Speak, by Laurie Halse Anderson, 1999, young adult (YA) fiction
What made you want to read this book?
It's been chosen Chattanooga's A Tale for One City book for 2008, which the whole town is invited to read and discuss during the year. And I'm on the committee to arrange book discussions, reason enough to read it early. The book is also an award winner:
1999 National Book Award FinalistSummarize the book without giving away the ending.
School Library Journal Best Books of the Year
Booklist Editors' Choice
Melinda is a friendless outcast at Merryweather High. She busted an end-of-summer party by calling the cops, and now nobody will talk to her, let alone listen to her. As time passes, she becomes increasingly isolated and practically stops talking altogether.
From whose point of view is the story told?
Melinda, the main character. She's the one I related to the most, and I felt depressed and discouraged right along with her.
Share a quote from the book.
Nobody, it seemed, would listen to her ... or really hear her cry for help. Here are some examples of how she saw her life:
About her parents: I bet they'd be divorced by now if I hadn't been born. I'm sure I was a huge disappointment. I'm not pretty or smart or athletic. I'm just like them -- an ordinary drone dressed in secrets and lies. I can't believe we have to keep playacting until I graduate. It's a shame we can't just admit that we have failed family living, sell the house, split up the money, and get on with our lives. (p. 70)Why was it banned?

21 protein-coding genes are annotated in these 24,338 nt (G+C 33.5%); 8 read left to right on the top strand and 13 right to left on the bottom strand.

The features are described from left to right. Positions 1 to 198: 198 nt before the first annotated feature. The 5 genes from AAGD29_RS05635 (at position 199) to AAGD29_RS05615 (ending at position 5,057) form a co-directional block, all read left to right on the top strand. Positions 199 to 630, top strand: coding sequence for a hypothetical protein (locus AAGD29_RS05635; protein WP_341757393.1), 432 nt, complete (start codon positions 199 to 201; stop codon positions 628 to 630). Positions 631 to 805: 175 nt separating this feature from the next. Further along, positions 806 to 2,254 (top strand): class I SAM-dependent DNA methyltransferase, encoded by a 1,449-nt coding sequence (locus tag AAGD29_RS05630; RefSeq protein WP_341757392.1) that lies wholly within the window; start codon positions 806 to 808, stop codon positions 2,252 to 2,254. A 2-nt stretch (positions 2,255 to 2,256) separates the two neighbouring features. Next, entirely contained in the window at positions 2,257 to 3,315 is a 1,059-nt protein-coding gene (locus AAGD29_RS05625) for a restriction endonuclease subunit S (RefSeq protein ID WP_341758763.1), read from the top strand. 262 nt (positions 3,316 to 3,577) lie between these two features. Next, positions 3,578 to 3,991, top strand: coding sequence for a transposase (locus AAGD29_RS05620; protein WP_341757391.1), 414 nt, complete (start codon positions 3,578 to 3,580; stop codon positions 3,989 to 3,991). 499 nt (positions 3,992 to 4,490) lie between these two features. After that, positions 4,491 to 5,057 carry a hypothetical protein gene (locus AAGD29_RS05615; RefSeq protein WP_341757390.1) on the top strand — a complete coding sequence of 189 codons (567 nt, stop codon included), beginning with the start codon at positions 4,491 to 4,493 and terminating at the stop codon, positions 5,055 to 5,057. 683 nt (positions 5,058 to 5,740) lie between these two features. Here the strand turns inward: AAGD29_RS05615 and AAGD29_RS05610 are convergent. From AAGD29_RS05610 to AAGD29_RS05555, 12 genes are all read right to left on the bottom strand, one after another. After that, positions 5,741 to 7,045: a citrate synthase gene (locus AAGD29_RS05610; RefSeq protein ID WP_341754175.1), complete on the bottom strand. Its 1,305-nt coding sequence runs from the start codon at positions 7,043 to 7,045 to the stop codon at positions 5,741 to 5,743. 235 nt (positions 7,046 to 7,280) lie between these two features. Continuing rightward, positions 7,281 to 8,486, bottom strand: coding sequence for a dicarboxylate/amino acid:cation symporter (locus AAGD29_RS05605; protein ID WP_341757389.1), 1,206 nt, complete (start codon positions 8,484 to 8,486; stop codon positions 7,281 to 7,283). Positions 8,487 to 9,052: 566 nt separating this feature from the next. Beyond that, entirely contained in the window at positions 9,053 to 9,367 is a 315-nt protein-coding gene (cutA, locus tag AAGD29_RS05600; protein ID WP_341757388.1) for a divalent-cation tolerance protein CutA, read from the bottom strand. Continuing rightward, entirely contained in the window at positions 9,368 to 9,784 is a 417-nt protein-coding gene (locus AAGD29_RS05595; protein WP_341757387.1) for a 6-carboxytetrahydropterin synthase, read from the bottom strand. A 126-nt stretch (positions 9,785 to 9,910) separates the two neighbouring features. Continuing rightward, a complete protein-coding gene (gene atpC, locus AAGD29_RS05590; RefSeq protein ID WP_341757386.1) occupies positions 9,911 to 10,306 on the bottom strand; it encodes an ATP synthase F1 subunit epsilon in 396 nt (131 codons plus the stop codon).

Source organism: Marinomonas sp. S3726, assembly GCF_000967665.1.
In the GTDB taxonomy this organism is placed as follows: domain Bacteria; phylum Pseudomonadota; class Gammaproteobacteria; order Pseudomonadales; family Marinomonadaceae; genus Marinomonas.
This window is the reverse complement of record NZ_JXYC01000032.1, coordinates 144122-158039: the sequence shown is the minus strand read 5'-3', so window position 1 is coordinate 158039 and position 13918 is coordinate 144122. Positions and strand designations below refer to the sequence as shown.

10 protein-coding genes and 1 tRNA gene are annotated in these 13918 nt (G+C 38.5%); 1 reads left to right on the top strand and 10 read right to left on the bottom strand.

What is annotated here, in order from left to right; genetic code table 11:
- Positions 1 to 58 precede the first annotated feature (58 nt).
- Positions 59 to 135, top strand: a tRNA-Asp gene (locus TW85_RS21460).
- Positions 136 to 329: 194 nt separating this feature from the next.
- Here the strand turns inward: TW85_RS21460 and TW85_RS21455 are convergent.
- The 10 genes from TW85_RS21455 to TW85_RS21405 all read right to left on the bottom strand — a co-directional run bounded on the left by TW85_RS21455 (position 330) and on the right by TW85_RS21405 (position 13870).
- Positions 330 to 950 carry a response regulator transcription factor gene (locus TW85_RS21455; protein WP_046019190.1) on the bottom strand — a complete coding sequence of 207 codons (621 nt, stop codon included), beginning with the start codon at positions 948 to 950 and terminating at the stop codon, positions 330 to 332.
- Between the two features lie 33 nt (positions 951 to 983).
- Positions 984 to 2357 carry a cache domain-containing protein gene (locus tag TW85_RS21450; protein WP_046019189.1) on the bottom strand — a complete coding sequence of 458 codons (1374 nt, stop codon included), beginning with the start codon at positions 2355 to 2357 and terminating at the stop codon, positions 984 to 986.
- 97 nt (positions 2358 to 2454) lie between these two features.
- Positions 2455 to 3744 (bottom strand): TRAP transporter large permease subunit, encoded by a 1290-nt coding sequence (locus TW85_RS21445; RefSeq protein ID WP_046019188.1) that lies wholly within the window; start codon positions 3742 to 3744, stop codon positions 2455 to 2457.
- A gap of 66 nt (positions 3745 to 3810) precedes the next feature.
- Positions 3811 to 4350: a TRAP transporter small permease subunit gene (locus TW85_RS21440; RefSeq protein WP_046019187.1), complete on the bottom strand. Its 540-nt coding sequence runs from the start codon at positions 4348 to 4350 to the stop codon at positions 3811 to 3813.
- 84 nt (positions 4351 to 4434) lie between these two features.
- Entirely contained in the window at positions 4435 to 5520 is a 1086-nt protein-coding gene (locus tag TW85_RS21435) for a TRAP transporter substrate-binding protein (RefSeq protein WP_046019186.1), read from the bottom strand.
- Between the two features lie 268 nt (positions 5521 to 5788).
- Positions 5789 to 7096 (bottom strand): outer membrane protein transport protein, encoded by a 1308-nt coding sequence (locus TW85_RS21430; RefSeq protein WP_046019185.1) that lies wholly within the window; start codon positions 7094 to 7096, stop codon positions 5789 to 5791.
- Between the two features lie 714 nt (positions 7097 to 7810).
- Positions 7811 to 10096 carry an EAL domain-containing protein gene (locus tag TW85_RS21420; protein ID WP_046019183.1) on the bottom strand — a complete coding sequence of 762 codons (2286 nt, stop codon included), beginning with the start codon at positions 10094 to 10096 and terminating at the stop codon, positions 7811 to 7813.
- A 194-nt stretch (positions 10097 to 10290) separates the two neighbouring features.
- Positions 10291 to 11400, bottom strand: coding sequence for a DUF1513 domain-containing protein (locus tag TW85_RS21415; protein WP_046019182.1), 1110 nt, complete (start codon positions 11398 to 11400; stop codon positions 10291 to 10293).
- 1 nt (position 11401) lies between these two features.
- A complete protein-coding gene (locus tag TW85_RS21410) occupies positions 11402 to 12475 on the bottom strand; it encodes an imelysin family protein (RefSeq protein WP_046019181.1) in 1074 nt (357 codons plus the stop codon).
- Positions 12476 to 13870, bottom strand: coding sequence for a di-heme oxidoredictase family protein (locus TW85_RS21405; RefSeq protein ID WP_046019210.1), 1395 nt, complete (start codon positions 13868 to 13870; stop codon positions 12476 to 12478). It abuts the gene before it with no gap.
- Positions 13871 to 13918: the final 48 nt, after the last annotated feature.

About herself: Maybe I'll be an artist if I grow up. (p. 78)
Mr. Freeman, her art teacher: "When people don't express themselves, they die one piece at a time. You'd be shocked at how many adults are really dead inside -- walking through their days with no idea who they are, just waiting for a heart attack or cancer or a Mack truck to come along and finish the job. It's the saddest thing I know." (p. 122)
About her family: I got my "I don't want to know about it" gene from my dad and my "I'll think about it tomorrow" gene from my mom. (p. 148)
About high school: Sometimes I think high school is just one long hazing activity: if you are tough enough to survive this, they'll let you become an adult. I hope it's worth it. (p. 191)
The book is about sexual assault, and some parents apparently hope to shield their daughters from it by keeping them ignorant of the kinds of things that happen to some girls their age. Read Laurie Halse Anderson's commentary on a current challenge to this book.
Rated: 8/10, a very good book.